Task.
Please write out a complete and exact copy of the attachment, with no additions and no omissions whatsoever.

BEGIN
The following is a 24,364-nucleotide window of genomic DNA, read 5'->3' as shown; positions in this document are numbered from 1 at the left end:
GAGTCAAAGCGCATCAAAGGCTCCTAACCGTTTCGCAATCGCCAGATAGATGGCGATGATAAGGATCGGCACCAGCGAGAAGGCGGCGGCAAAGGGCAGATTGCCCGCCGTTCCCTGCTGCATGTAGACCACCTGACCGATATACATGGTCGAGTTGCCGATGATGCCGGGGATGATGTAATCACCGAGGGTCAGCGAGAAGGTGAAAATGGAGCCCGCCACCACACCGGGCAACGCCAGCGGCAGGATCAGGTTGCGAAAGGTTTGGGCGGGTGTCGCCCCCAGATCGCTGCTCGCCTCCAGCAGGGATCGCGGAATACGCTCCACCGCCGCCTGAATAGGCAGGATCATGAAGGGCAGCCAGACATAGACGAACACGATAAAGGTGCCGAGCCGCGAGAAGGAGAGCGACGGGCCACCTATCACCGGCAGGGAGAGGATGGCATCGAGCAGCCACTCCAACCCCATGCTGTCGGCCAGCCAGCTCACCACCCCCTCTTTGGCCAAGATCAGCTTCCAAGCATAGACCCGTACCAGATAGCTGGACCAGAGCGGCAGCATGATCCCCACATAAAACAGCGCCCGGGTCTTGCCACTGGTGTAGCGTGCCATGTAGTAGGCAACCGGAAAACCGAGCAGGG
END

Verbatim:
The following is a 24,364-nucleotide window of genomic DNA, read 5'->3' as shown; positions in this document are numbered from 1 at the left end:
GAGTCAAAGCGCATCAAAGGCTCCTAACCGTTTCGCAATCGCCAGATAGATGGCGATGATAAGGATCGGCACCAGCGAGAAGGCGGCGGCAAAGGGCAGATTGCCCGCCGTTCCCTGCTGCATGTAGACCACCTGACCGATATACATGGTCGAGTTGCCGATGATGCCGGGGATGATGTAATCACCGAGGGTCAGCGAGAAGGTGAAAATGGAGCCCGCCACCACACCGGGCAACGCCAGCGGCAGGATCAGGTTGCGAAAGGTTTGGGCGGGTGTCGCCCCCAGATCGCTGCTCGCCTCCAGCAGGGATCGCGGAATACGCTCCACCGCCGCCTGAATAGGCAGGATCATGAAGGGCAGCCAGACATAGACGAACACGATAAAGGTGCCGAGCCGCGAGAAGGAGAGCGACGGGCCACCTATCACCGGCAGGGAGAGGATGGCATCGAGCAGCCACTCCAACCCCATGCTGTCGGCCAGCCAGCTCACCACCCCCTCTTTGGCCAAGATCAGCTTCCAAGCATAGACCCGTACCAGATAGCTGGACCAGAGCGGCAGCATGATCCCCACATAAAACAGCGCCCGGGTCTTGCCACTGGTGTAGCGTGCCATGTAGTAGGCAACCGGAAAACCGAGCAGGG